THE OIREACHTAS Committee on Social Protection has recommended that the pension age remains at 66 in Ireland, despite a recommendation from the Commission on Pensions for it to be increased.
It comes following a request by Social Protection Minister Heather Humphreys to consider the findings of there report.
The Commission had recommended that the age be gradually increased by three months each year beginning in 2028, bringing the pension age to 67 by 2031
Further increases of three months every second year from then would bring the pension age to 68 by 2039.
"The Committee is strongly of the view that the State Pension must be protected and that no further increases to the qualifying age should take place," said Cathaoirleach of the committee Denis Naughten.
This was due to the provision of the State Pension being dependent on the collection of PRSI receipts.
"It is expected that the PRSI base will contract significantly over the coming decades and this will affect the available funding.
"The Committee held many discussions regarding the development of new funding mechanisms to ensure that the current pension age is maintained."
The demographic change refers to the projections that the ratio of the working age population to older people will significantly decrease over time, the report states.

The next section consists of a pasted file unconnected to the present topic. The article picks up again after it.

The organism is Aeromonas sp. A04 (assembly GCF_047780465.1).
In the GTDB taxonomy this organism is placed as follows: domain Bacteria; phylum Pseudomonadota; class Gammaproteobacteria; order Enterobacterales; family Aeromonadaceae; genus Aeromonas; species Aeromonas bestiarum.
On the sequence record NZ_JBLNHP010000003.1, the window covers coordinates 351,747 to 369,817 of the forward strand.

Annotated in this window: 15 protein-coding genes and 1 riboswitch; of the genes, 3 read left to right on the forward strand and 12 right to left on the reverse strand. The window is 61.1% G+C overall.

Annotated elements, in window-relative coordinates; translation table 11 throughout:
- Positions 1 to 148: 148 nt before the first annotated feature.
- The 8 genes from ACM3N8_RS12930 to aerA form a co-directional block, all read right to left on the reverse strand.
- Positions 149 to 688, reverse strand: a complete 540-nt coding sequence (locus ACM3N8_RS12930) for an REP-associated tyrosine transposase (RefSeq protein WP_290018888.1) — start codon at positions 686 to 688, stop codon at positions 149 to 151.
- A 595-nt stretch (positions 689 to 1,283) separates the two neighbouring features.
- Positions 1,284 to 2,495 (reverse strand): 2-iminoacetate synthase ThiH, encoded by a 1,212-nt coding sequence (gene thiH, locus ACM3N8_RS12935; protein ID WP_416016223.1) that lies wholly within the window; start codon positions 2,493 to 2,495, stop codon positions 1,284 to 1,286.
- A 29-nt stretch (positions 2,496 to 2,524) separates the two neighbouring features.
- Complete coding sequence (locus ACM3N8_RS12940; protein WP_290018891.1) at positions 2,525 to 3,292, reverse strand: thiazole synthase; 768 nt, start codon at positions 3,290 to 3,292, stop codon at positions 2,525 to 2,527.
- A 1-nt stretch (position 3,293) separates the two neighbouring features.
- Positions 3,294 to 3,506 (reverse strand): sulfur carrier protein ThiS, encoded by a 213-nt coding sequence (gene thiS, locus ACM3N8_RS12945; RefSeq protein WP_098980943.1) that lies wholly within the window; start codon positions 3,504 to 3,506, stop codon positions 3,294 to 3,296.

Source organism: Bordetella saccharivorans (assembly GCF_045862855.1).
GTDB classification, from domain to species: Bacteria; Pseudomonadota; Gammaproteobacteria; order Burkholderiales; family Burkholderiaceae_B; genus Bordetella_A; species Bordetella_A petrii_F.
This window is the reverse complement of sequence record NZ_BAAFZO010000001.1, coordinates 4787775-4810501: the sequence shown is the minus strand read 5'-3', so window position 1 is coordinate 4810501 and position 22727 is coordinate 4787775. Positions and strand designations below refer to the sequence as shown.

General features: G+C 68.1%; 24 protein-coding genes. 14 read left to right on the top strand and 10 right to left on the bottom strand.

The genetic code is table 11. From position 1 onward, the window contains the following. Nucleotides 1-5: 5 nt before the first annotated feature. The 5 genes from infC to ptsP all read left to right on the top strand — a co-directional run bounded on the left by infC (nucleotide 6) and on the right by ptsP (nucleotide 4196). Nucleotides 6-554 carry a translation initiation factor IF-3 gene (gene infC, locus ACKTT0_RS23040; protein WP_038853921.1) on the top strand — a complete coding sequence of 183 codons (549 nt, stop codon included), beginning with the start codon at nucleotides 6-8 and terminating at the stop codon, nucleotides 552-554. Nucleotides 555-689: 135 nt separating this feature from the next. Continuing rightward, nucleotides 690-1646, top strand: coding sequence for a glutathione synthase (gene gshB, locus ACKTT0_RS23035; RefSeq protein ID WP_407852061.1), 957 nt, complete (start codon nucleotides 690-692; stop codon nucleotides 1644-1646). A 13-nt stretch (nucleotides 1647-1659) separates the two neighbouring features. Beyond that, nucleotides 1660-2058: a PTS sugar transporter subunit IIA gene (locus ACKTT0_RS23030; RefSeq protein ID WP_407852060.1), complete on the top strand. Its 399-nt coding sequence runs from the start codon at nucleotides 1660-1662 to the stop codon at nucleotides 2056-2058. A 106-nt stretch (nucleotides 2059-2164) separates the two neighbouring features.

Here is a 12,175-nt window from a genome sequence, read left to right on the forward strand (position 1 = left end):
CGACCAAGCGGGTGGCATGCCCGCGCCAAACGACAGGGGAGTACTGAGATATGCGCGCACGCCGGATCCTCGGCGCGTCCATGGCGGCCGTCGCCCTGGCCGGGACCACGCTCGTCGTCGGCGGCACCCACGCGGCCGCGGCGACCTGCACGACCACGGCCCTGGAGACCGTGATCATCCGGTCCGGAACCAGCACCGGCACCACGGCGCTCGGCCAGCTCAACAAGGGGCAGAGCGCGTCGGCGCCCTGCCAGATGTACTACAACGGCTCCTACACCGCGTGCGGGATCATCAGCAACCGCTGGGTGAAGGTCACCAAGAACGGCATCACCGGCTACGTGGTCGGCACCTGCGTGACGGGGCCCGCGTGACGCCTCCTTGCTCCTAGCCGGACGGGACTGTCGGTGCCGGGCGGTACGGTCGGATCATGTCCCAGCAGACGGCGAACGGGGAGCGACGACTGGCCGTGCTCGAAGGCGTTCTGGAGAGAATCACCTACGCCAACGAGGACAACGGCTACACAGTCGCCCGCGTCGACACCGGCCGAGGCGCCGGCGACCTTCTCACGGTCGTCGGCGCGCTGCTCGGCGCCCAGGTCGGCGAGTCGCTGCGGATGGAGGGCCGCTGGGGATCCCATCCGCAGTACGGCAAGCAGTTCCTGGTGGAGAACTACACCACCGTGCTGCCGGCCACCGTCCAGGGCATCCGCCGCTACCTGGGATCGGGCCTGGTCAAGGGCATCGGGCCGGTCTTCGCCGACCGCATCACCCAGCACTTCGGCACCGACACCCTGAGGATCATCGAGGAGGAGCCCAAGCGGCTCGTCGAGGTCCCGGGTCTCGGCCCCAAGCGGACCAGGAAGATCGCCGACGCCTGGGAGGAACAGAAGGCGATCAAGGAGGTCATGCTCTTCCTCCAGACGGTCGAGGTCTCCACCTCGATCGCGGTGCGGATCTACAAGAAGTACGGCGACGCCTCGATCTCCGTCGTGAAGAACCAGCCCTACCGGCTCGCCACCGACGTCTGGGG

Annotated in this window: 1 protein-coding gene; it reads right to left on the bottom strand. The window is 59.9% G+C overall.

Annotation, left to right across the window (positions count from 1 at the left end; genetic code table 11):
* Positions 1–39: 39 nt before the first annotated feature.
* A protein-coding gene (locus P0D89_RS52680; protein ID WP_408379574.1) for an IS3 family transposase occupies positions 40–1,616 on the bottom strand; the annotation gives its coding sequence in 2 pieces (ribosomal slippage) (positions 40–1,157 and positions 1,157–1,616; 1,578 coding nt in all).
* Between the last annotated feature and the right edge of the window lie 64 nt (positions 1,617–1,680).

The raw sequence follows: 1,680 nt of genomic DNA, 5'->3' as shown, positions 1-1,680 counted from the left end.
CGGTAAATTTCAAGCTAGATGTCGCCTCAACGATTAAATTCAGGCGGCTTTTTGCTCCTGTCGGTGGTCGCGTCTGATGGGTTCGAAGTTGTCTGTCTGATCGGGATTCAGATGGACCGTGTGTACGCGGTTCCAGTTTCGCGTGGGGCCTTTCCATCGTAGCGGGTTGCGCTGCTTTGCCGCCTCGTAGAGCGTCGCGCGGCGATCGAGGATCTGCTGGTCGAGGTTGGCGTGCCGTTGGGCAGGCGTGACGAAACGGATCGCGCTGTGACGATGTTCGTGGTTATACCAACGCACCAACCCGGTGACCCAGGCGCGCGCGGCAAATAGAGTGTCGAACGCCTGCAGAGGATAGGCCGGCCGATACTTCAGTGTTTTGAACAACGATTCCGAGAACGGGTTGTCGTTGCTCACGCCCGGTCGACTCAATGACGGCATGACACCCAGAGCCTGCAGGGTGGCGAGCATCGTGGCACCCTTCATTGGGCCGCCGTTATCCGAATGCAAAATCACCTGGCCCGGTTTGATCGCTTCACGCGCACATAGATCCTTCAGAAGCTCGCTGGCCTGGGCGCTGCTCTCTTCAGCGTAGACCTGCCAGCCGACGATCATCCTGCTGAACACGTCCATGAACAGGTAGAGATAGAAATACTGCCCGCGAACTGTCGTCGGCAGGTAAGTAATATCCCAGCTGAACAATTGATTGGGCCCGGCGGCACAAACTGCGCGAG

There are currently 4.5 people of working age for every pensioner, but that is set to increase to 3.5:1 by 2030 and 2.3:1 by 2051.
"This expected decrease in the working age population poses a risk to the State Pension, and other social protection supports, as a smaller working age population potentially means a reduced PRSI base which will have a negative effect on the fiscal position of the SIF," the report says.
"The proposed increase in the qualifying age for the State Pension is an attempt to mitigate this by decreasing the number of people eligible for the State Pension while simultaneously expanding the tax base by increasing the number of people in the workforce."
The Committee says it is "unconvinced" that the gradual increase in the pension age will have a "meaningful impact" on the Social Insurance Fund.
It is also of the opinion that "many people aged 66 or over could not reasonably be expected to continue working due to the physical and mental stress that their jobs have caused over many years (sometimes in poor work, health and safety conditions) taking into account the work they are trained for."
The Committee also recommended that legalisation is developed to ban the use of mandatory retirement clauses in employment contracts.
It is also recommended that any such legislation can be applied retrospectively to include ongoing contracts.
Speaking on RTÉ's Morning Ireland, Naughten said evidence from 65 countries, where people are forced to retire at 65, found it can have a detrimental impact on their health.
The Committee recommends that flexibility is also allowed for those with 40 years contributions to access their State pension by age 65, and for mechanisms to be developed to ensure equality exists between men and women regarding State pension entitlements.
Former Pensions Ombudsman Paul Kenny also spoke on Today with Claire Byrne to say that he believes the pension age will have to increase to 66
"They’re living longer as well which means we’re going to be paying for longer."
"If we were five years away from a General Election the answer might be slightly different from what it is today," he said.